Weaving Silk Paintings: The Ancient Art of Su Embroidery
Whimsical, extraordinary, impossibly precise – the words jumping out of one’s mouth to describe the immaculate designs created by Chinese needle painting masters. Originating in Suzhou, China over 2500 years ago, Su embroidery is the most celebrated form of Chinese needle painting. The master needle and thread ‘painters’ use strands of silk split into filaments barely visible to the eye, only to take your breath away with lighting, shading and colors so vibrant, it’s challenging to tell the difference between the original Renaissance painting and the needle painting.
Only natural silk fibers are used in Su embroidery, as only natural silk fiber refract light in a manner characteristic to this art form. A single silk thread can be split into close to 130 small individual strands, making some pieces finer than human hair. Ever after all this the threads still need to be installed within the needle for use. The treads come in a variety of tints, traditionally hand dyed resulting in slight variances in color, there are as many as 1500 different colors. Masters of Su embroidery identify several nuances, from size to uniqueness of color in their work.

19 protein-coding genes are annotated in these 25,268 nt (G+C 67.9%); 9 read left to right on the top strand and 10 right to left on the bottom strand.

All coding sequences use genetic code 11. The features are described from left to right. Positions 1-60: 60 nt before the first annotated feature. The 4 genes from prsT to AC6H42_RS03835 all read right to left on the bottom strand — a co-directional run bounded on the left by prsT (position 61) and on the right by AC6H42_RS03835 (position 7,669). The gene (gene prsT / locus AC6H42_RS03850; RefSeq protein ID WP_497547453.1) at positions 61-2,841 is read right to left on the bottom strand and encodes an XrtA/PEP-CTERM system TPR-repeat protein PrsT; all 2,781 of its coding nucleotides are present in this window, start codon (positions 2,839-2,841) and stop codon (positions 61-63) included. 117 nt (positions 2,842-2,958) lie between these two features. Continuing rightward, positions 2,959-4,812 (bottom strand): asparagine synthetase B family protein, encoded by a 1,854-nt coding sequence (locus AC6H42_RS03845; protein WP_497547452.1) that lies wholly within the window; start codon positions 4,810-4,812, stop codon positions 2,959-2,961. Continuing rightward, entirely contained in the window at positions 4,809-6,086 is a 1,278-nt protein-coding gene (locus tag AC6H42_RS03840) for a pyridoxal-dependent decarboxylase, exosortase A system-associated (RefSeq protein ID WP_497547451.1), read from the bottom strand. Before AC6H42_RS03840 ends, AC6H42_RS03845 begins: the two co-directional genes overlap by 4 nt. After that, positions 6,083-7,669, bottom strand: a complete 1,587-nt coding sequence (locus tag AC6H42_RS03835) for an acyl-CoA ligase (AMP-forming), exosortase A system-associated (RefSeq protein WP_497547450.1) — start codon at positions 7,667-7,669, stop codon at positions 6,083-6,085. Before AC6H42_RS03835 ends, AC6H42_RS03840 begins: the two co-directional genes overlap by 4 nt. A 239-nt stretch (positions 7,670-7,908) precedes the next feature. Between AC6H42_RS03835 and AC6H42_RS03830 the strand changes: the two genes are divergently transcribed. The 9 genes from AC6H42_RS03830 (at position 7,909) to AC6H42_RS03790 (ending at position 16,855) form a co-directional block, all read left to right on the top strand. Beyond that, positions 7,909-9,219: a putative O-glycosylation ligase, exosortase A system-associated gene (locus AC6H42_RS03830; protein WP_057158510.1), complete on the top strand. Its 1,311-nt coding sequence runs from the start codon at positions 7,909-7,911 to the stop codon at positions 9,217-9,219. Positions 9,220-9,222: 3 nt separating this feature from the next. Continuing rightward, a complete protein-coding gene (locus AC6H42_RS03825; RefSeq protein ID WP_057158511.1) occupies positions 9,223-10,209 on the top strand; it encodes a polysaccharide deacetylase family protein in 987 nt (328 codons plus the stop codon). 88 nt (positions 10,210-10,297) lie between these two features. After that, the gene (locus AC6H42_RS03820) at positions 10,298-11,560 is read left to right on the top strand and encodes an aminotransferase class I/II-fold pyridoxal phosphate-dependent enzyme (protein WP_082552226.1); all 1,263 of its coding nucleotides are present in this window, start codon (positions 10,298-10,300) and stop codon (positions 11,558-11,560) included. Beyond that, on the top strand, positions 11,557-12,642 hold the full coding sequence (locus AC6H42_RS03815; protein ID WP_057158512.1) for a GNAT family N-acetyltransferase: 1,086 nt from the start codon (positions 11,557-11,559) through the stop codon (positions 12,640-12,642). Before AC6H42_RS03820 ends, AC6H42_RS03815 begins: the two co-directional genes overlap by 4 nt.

There are three schools of thought in Su embroidery, the traditional method avoided overlapping threads, the second is realistic works of art, and the last involves overlapping threads – a common practice in today’s Su embroidery masters.
Enjoy a few stunning examples of Su embroidery mastery. For the avid art collector, or cultural curator consider investing in one of these magnificent pieces to round out any collection of cultural motifs.
What does Su embroidery look like in present day. Enjoy watching these embroidery masters in action in the video below.
By J.H. White